take a lot of time to administer, must be interpreted at
Purdue U., requires a high reading level

Critical Incidents Technique


A job analysis technique that relies on instances of

especially successful or unsuccessful job performance


It requires subject matter experts to identify critical
aspects of behavior or performance in a particular job
that led to success or failure

Critical Incidents Technique


Advantages: well suited for performance appraisal
Disadvantages: focuses on extreme behaviors rather

than typical behaviors, not applied very systematically

Uses of Job Analysis Information


1. Recruitment and Selection: Job analysis provides
information about what the job entails and what
human characteristics are required in order to perform
these activities. This information, in the form of job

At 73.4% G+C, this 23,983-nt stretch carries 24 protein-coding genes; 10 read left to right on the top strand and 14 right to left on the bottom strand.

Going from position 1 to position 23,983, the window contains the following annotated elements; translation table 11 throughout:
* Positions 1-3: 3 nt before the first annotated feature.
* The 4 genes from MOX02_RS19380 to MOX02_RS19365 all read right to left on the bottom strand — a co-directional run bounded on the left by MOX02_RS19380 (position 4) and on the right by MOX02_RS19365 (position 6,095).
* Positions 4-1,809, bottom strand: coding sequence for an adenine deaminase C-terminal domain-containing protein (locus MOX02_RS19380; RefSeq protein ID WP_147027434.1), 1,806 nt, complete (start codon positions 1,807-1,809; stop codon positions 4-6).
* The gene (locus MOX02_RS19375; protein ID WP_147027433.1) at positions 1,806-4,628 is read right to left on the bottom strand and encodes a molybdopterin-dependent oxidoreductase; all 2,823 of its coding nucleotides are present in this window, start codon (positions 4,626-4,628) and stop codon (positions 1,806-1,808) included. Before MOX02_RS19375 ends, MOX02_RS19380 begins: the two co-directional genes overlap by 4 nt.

descriptions and specifications, helps management
officials decide what sort of people they need to recruit
and hire and select.

Uses of Job Analysis Information


2. Compensation: Job analysis information is crucial for
estimating the value of each job and its appropriate
compensation. Compensation (salary and bonus)
usually depends on the job's required skill and
education level, safety hazards, degree of
responsibility, etc. -- all factors which can be assessed
through job analysis. Also, many employers group jobs
into classes. Job analysis provides the information to
determine the relative worth of each job and its
appropriate class.

Uses of Job Analysis Information


3. Performance Appraisal: A performance appraisal
compares each employee's actual performance with his
or her performance standards. Managers use job
analysis to determine the job's specific activities and
performance standards.
4. Training: The job description should show the
activities and skills, and therefore training, that the job
requires
5. Discovering Unassigned Duties: Job Analysis can
also help reveal unassigned duties.